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Re: ||= operator

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From:
Chas. Owens
Date:
August 14, 2009 16:04
Subject:
Re: ||= operator
Message ID:
58ce48dc0908141604h2ddf73f0wa54c59b0475ee795@mail.gmail.com
On Fri, Aug 14, 2009 at 18:00, Noah Garrett
Wallach<noah-list@enabled.com> wrote:
snip
> we all found that in the docs.   based on the information you posted. what
> does "||="  do?
snip

$x ||= $y;

is the same as

$x = $x || $y;

and that performs a logical or operation that returns $x if $x is true
or $y if $x is false.  This means it is roughly equivalent to:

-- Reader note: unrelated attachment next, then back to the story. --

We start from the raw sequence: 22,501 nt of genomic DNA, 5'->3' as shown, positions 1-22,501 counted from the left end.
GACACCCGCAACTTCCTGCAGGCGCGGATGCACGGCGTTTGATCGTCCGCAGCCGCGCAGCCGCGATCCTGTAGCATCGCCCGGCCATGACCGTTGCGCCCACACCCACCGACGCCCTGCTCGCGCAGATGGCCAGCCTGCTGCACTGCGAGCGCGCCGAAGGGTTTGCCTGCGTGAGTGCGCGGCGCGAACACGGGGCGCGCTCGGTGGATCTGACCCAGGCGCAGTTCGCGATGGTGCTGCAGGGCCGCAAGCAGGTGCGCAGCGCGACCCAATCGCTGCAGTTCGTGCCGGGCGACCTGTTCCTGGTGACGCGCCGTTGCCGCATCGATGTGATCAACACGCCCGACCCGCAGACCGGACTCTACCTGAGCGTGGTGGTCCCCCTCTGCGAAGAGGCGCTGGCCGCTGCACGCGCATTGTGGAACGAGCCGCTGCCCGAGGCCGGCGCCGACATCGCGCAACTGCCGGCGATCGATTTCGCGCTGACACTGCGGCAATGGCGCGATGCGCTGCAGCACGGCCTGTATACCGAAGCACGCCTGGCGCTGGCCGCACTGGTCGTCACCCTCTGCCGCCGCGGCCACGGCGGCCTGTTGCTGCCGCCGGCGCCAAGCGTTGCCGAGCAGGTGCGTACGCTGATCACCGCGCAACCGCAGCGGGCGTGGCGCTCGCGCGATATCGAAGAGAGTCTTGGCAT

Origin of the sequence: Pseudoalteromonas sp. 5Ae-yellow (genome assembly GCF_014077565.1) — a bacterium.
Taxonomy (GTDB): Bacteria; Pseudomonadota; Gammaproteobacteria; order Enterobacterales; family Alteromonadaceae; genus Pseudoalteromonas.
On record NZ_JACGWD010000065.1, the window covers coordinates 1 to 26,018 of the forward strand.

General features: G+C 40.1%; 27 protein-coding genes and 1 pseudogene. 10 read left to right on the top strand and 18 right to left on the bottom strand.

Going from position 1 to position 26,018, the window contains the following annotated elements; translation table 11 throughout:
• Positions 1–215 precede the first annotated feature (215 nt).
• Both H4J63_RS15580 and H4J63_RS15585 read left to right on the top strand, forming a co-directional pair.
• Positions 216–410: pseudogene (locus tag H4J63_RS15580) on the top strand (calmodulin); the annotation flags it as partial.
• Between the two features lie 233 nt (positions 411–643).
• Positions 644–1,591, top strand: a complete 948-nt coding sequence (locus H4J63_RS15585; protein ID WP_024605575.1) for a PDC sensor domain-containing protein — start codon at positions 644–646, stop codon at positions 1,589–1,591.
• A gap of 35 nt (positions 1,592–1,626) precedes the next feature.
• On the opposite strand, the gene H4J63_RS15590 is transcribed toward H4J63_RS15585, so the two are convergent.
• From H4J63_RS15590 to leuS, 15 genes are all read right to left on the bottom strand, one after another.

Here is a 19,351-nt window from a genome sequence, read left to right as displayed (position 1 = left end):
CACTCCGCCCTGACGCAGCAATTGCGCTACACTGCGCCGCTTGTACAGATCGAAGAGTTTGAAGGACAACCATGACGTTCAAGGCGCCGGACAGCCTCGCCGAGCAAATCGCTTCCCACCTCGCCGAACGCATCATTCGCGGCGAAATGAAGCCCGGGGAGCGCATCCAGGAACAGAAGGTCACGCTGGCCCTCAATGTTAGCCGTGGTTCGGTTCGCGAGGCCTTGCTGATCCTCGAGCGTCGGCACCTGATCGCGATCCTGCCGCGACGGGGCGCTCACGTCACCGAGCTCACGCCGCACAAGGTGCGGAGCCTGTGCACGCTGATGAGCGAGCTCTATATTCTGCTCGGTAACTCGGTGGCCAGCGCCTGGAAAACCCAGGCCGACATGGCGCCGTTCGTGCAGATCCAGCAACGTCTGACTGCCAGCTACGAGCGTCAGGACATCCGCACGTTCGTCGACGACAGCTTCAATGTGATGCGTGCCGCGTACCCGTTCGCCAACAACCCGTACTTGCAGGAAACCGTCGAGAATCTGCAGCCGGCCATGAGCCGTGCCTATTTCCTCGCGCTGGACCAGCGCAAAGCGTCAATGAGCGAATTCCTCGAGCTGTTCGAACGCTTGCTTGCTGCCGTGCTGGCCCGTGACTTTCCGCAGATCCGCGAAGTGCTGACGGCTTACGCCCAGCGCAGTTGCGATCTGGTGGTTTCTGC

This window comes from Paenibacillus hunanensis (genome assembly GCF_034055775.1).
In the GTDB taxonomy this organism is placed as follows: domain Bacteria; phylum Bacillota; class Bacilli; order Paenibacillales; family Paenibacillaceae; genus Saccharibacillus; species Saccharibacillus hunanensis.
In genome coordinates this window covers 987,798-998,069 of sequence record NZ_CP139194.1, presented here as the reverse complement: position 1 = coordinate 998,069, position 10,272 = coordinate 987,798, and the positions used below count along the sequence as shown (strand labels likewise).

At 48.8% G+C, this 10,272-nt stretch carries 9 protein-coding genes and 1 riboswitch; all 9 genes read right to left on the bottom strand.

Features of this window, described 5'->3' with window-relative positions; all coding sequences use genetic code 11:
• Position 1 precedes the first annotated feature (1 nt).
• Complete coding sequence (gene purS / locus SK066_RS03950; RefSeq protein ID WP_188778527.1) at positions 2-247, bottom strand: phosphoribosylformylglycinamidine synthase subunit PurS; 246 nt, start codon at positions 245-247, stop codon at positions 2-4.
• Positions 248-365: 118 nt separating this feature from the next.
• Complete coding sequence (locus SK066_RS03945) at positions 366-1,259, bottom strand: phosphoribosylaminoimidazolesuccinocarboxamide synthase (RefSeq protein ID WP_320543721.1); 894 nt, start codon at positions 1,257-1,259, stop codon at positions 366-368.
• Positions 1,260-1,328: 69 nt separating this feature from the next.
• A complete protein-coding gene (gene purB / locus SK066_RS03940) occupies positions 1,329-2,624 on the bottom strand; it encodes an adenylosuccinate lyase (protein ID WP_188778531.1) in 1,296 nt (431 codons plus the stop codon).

if ($x) {
    $x = $x;
} else {
    $x = $y;
}

It is often used to create default values:

#!/usr/bin/perl

use strict;
use warnings;
#!/usr/bin/perl

sub foo {
    my ($x, $y, $z) = @_;
    $x ||= 5;
    $y ||= 10;
    $z ||= 55;
    print "x $x y $y z $z\n";
}

foo();        #all defaults
foo(1);       #x set to 1, rest defaults
foo(1, 2);    #x set to 1, y set to 2, z is default
foo(1, 2, 3); #x set to 1, y set to 2, z set to 3

This has problems though.  If you can't set $x to 0 (since it is
false).  In Perl 5.10, we have a new operator // and a corresponding
assignment operator //=.  // tests $x for definededness rather than
for truth, so

$x //= 5;

is roughly equivalent to

if (defined $x) {
    $x = $x;
} else {
    $x = 5;
}


-- 
Chas. Owens
wonkden.net
The most important skill a programmer can have is the ability to read.

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